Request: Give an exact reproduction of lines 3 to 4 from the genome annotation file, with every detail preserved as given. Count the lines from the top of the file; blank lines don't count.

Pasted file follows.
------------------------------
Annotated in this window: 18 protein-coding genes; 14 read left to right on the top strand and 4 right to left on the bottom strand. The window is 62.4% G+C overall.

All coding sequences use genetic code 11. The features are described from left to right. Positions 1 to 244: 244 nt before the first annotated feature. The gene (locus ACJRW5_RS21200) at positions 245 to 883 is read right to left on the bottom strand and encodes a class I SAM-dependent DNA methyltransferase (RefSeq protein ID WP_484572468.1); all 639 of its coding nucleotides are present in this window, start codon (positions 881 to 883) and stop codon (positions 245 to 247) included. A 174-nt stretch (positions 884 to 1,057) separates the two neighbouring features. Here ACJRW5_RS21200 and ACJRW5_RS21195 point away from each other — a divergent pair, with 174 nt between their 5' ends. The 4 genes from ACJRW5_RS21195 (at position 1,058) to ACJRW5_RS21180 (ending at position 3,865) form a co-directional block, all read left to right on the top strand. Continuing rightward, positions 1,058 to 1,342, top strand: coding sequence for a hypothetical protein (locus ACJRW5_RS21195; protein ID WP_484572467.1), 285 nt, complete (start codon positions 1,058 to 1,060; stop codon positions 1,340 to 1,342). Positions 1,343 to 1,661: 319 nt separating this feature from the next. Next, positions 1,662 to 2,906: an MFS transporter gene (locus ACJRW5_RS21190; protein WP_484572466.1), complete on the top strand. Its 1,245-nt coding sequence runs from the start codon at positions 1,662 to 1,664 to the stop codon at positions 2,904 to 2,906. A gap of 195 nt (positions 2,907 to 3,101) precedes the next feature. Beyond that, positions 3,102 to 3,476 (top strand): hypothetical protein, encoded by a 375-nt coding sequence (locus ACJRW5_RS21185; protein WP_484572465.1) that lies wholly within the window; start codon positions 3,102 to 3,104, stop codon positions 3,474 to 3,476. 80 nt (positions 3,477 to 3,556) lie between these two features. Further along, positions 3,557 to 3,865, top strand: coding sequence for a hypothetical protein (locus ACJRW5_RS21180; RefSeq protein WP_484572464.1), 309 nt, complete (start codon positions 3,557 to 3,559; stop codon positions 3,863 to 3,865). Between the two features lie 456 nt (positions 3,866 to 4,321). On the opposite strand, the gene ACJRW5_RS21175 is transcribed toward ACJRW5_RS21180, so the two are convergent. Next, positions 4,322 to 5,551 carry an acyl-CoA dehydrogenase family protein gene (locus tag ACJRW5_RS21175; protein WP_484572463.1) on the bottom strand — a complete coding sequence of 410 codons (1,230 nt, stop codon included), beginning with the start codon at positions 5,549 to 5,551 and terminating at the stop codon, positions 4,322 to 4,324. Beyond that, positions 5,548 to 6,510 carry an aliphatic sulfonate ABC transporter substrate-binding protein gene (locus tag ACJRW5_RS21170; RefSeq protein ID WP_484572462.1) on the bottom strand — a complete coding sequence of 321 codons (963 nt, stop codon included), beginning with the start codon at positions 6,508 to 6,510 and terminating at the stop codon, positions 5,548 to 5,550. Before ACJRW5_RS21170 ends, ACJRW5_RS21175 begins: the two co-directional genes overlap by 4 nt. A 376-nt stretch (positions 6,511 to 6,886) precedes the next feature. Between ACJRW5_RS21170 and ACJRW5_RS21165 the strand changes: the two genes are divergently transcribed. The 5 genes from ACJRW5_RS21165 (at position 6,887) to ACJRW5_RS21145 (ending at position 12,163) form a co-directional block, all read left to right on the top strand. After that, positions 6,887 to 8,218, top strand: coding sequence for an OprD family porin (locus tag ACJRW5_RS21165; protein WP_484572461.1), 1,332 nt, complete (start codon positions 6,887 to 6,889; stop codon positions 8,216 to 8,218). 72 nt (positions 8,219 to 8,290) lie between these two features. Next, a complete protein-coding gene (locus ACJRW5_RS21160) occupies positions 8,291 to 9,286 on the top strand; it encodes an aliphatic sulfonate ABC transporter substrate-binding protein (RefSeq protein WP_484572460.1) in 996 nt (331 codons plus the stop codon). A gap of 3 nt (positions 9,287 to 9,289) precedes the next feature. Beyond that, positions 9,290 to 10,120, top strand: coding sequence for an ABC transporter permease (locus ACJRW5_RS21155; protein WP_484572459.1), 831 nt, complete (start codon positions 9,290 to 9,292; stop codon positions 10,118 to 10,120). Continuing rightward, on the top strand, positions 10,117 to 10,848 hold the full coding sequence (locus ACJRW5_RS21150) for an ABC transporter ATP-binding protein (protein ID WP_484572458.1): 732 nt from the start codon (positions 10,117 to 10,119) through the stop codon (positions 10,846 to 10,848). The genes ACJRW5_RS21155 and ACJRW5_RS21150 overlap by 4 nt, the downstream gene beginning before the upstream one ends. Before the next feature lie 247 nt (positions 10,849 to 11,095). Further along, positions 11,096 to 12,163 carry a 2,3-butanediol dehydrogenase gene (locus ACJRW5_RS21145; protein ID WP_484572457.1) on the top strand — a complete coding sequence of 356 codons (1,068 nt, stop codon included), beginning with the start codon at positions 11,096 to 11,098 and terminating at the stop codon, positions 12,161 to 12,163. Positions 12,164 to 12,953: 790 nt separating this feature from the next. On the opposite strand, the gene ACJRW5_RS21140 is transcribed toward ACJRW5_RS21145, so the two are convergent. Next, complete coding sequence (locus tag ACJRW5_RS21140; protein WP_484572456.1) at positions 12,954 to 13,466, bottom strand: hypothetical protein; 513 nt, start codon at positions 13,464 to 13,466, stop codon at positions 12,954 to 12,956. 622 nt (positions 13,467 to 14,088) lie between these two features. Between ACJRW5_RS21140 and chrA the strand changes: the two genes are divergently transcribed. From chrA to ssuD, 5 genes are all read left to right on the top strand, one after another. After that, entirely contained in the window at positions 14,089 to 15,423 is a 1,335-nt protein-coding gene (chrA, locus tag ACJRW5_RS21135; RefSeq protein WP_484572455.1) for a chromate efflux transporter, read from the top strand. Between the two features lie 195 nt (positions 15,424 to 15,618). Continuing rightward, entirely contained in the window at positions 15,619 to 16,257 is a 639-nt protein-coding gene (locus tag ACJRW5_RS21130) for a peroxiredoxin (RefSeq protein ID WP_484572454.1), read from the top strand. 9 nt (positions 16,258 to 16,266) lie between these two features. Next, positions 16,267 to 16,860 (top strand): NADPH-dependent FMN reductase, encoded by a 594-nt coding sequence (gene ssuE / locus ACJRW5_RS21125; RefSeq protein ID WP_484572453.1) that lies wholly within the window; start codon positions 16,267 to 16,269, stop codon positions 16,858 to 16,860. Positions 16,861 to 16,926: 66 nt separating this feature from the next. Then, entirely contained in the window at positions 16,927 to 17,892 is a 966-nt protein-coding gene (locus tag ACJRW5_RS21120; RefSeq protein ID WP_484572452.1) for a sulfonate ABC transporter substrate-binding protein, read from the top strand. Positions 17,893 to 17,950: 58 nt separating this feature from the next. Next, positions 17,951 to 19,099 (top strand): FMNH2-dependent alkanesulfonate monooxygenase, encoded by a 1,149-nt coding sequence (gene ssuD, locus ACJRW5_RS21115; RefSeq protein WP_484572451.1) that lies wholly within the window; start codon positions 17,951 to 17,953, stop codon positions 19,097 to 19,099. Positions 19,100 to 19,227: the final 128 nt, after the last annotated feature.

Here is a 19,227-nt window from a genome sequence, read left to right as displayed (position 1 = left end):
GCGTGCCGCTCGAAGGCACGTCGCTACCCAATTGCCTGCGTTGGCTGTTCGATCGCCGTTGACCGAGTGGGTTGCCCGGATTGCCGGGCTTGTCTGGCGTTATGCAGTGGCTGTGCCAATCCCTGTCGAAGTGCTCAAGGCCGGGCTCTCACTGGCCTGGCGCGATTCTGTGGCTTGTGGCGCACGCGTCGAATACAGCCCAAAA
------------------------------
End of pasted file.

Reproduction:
Here is a 19,227-nt window from a genome sequence, read left to right as displayed (position 1 = left end):
GCGTGCCGCTCGAAGGCACGTCGCTACCCAATTGCCTGCGTTGGCTGTTCGATCGCCGTTGACCGAGTGGGTTGCCCGGATTGCCGGGCTTGTCTGGCGTTATGCAGTGGCTGTGCCAATCCCTGTCGAAGTGCTCAAGGCCGGGCTCTCACTGGCCTGGCGCGATTCTGTGGCTTGTGGCGCACGCGTCGAATACAGCCCAAAA